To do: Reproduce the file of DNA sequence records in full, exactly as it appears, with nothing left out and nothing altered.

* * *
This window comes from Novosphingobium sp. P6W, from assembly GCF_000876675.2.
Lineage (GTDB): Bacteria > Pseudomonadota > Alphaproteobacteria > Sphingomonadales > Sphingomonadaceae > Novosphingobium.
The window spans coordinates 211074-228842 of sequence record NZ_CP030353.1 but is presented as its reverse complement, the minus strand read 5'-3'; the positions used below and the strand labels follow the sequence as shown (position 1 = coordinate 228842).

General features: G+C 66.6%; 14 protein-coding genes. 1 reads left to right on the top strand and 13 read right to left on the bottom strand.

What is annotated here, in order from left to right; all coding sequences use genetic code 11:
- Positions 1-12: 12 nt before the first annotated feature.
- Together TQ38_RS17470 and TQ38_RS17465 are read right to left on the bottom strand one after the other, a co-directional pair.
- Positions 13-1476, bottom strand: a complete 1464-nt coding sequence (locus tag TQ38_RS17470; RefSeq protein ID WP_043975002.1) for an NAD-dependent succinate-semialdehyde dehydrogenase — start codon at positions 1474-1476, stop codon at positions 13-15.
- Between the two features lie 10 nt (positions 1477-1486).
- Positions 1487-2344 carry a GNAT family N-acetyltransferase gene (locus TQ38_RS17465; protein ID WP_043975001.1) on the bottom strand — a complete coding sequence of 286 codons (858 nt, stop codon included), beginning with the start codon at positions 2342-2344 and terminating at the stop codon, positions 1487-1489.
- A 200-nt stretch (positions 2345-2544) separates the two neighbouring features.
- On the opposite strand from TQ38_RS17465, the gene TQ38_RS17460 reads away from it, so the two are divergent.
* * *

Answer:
This window comes from Novosphingobium sp. P6W, from assembly GCF_000876675.2.
Lineage (GTDB): Bacteria > Pseudomonadota > Alphaproteobacteria > Sphingomonadales > Sphingomonadaceae > Novosphingobium.
The window spans coordinates 211074-228842 of sequence record NZ_CP030353.1 but is presented as its reverse complement, the minus strand read 5'-3'; the positions used below and the strand labels follow the sequence as shown (position 1 = coordinate 228842).

General features: G+C 66.6%; 14 protein-coding genes. 1 reads left to right on the top strand and 13 read right to left on the bottom strand.

What is annotated here, in order from left to right; all coding sequences use genetic code 11:
- Positions 1-12: 12 nt before the first annotated feature.
- Together TQ38_RS17470 and TQ38_RS17465 are read right to left on the bottom strand one after the other, a co-directional pair.
- Positions 13-1476, bottom strand: a complete 1464-nt coding sequence (locus tag TQ38_RS17470; RefSeq protein ID WP_043975002.1) for an NAD-dependent succinate-semialdehyde dehydrogenase — start codon at positions 1474-1476, stop codon at positions 13-15.
- Between the two features lie 10 nt (positions 1477-1486).
- Positions 1487-2344 carry a GNAT family N-acetyltransferase gene (locus TQ38_RS17465; protein ID WP_043975001.1) on the bottom strand — a complete coding sequence of 286 codons (858 nt, stop codon included), beginning with the start codon at positions 2342-2344 and terminating at the stop codon, positions 1487-1489.
- A 200-nt stretch (positions 2345-2544) separates the two neighbouring features.
- On the opposite strand from TQ38_RS17465, the gene TQ38_RS17460 reads away from it, so the two are divergent.